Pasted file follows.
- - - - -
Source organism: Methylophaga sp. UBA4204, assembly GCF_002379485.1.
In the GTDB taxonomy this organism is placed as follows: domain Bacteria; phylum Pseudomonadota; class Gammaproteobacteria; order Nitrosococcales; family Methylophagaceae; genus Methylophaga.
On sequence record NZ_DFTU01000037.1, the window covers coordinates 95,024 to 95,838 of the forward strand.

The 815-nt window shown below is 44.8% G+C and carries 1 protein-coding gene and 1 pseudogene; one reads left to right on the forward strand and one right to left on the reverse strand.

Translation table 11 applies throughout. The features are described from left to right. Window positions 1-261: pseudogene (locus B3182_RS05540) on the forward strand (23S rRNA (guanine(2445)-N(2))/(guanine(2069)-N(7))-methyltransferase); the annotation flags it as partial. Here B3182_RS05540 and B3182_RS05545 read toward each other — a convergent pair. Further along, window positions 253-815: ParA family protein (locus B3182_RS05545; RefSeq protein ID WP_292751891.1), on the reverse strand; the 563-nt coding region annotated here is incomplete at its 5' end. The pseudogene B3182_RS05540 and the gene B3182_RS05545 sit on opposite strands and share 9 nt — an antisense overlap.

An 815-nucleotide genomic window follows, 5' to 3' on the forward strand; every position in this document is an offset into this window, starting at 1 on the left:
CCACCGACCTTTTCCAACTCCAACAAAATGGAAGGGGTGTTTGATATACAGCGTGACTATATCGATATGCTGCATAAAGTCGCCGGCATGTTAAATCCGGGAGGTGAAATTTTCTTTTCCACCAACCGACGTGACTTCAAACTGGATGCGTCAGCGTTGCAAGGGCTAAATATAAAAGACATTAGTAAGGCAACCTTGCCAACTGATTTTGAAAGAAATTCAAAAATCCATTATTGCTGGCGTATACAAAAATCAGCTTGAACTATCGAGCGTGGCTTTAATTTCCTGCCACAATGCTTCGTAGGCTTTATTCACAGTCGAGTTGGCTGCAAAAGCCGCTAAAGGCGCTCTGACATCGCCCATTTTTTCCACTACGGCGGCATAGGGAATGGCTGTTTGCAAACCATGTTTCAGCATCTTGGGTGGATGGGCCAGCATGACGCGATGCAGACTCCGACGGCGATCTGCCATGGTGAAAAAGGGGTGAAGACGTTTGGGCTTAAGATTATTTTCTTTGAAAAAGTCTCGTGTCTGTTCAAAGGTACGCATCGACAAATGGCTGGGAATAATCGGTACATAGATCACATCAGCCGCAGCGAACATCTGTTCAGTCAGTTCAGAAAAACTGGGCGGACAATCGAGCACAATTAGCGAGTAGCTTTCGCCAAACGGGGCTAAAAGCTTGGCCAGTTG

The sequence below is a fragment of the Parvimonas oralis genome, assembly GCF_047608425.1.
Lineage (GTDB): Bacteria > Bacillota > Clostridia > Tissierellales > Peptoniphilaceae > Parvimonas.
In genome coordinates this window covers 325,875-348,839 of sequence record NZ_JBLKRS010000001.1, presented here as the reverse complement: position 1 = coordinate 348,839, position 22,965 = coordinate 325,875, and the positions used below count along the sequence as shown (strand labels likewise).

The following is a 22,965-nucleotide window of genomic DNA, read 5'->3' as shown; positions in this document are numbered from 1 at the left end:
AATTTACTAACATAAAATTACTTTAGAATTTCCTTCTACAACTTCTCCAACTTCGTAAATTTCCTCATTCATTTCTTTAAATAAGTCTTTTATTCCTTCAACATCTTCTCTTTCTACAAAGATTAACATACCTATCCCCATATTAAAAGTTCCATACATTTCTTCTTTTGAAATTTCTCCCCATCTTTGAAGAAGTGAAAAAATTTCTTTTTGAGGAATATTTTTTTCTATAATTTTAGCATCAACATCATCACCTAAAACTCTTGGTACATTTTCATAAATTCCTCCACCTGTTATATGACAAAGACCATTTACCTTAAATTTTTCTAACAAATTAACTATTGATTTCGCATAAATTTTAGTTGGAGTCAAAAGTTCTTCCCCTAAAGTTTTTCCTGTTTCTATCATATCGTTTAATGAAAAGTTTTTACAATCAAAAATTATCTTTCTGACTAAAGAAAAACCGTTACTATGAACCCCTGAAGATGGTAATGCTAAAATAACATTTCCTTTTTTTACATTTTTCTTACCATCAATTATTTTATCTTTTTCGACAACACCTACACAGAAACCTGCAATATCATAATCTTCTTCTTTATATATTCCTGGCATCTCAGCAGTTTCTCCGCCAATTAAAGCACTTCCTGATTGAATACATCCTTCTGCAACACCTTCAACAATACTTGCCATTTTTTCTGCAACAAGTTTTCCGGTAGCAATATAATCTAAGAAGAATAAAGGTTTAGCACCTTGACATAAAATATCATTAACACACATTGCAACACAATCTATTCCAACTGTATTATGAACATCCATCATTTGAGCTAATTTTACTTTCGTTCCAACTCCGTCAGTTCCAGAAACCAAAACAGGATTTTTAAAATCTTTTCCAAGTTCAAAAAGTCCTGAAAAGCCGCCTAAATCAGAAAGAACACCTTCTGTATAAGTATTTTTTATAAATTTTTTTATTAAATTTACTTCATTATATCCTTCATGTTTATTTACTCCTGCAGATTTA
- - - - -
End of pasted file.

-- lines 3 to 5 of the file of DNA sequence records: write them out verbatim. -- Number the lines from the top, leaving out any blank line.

On sequence record NZ_DFTU01000037.1, the window covers coordinates 95,024 to 95,838 of the forward strand.

The 815-nt window shown below is 44.8% G+C and carries 1 protein-coding gene and 1 pseudogene; one reads left to right on the forward strand and one right to left on the reverse strand.

Translation table 11 applies throughout. The features are described from left to right. Window positions 1-261: pseudogene (locus B3182_RS05540) on the forward strand (23S rRNA (guanine(2445)-N(2))/(guanine(2069)-N(7))-methyltransferase); the annotation flags it as partial. Here B3182_RS05540 and B3182_RS05545 read toward each other — a convergent pair. Further along, window positions 253-815: ParA family protein (locus B3182_RS05545; RefSeq protein ID WP_292751891.1), on the reverse strand; the 563-nt coding region annotated here is incomplete at its 5' end. The pseudogene B3182_RS05540 and the gene B3182_RS05545 sit on opposite strands and share 9 nt — an antisense overlap.